Besides the hours of waiting for the monsoon season to end we have had some incredible expereinces.  Earlier in the week we went on a spiritual tour of the region.  Hindu and Buddhists are two religions of which I know very little.  Not sure I know much more now but I love learning and so appreciate the people here far more than my last trip.  This time I have really relaxed and now interact with them and they are wonderful.  Great senses of humor and they love to tease- even the street merchants who drive us crazy to buy something we now will tease as we pass them.  Everyday they ask me to buy “Tiger Balm” or a wooden carving and everyday I laugh and tell them that my answer is the same as the day before.  Our banter goes back and forth and now when they see us coming they are already laughing and teasing us. 

The best was going to the town of Bhaktapur.  A nation wide annual festival occured this week for women only called the “Shiva Festival”.  All the women were dressed in their best red saris and waited in long long lines to enter the temple and honor the god, Shiva.  After they had made their offerings they would take over the town square with music and dancing.  The only men were the ones playing the instruments as women are not allowed to do this.  Brooke and I became encircled by hundreds of beautiful women who wanted us to partake in their celebration.  We couldn’t communicate by language but we were able to communicate a million other ways.  Although frustratiing to not yet be climbing I have been afforded so much more just by the time I have now had to embrace this wonderful, colorful nation.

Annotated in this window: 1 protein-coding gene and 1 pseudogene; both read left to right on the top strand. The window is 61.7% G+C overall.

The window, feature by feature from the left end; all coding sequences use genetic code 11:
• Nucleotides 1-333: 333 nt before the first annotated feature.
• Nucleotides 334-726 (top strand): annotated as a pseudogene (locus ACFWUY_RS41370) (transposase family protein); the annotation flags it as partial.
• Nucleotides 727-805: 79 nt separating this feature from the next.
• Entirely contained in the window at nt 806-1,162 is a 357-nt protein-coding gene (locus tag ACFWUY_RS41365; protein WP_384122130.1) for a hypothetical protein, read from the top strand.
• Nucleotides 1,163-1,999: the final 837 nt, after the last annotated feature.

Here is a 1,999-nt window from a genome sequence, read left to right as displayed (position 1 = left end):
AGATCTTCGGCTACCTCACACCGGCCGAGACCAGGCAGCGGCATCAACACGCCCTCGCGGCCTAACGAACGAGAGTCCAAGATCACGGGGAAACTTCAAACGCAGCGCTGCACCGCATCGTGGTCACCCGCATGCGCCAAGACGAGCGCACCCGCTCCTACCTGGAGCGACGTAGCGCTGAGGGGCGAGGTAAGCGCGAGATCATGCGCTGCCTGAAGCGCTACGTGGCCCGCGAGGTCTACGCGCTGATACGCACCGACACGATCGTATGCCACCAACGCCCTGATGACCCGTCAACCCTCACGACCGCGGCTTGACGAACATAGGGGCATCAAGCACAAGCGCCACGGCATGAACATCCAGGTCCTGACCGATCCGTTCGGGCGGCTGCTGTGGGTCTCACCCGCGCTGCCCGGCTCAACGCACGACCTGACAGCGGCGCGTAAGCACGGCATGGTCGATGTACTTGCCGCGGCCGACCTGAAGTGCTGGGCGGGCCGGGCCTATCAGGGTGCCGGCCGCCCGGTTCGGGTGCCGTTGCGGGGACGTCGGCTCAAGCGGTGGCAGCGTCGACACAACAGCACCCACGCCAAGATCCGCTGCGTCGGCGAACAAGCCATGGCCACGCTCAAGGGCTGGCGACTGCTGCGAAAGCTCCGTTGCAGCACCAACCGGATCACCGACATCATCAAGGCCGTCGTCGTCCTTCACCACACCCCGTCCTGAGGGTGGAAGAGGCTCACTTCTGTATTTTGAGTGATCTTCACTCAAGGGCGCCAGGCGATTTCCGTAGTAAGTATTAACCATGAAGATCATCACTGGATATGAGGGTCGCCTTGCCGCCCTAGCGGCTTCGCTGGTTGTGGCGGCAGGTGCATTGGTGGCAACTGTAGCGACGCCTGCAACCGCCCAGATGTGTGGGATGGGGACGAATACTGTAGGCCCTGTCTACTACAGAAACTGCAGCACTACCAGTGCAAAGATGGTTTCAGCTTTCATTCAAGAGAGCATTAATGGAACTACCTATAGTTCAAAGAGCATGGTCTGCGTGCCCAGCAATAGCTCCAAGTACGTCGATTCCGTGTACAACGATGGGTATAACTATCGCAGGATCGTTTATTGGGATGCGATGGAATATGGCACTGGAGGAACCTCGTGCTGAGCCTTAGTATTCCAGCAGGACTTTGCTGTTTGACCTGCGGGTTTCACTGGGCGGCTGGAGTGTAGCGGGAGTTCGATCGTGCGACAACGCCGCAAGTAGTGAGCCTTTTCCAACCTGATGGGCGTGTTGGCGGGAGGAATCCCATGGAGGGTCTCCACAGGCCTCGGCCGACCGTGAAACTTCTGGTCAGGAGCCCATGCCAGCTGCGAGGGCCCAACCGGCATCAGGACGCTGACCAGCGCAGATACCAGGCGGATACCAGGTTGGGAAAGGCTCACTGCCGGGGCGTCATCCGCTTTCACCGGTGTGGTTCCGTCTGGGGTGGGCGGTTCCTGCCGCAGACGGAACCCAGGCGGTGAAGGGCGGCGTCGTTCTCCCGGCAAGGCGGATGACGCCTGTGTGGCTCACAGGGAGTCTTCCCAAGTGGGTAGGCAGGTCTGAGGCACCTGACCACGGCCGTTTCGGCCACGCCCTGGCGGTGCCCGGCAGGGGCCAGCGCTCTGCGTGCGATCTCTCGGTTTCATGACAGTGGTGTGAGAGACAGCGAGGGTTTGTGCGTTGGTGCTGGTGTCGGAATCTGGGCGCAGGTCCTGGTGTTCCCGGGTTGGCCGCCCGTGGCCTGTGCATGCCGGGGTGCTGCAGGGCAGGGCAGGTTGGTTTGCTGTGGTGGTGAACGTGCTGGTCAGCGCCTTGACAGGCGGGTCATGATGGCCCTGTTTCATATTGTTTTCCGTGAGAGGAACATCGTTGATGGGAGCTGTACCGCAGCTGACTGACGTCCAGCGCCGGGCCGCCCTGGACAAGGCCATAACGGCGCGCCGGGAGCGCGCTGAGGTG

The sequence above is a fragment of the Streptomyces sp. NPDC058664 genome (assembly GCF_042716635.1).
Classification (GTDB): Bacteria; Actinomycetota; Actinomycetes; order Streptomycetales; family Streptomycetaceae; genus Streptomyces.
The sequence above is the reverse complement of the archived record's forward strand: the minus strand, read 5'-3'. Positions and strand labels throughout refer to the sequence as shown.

Tomorrow we will repeat the waiting game yet again.  I will make many attempts to write at a cyber cafe inbetween the power outages.  I now know all the cafes and when I come in I tell them I will only use a very fast computer.  Hours later and many power outages we are leaving and laughing and nothing was written.  That’s the Nepali way and we’re loving it!

Climb on!

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2 Responses to “Hurry Up and Wait”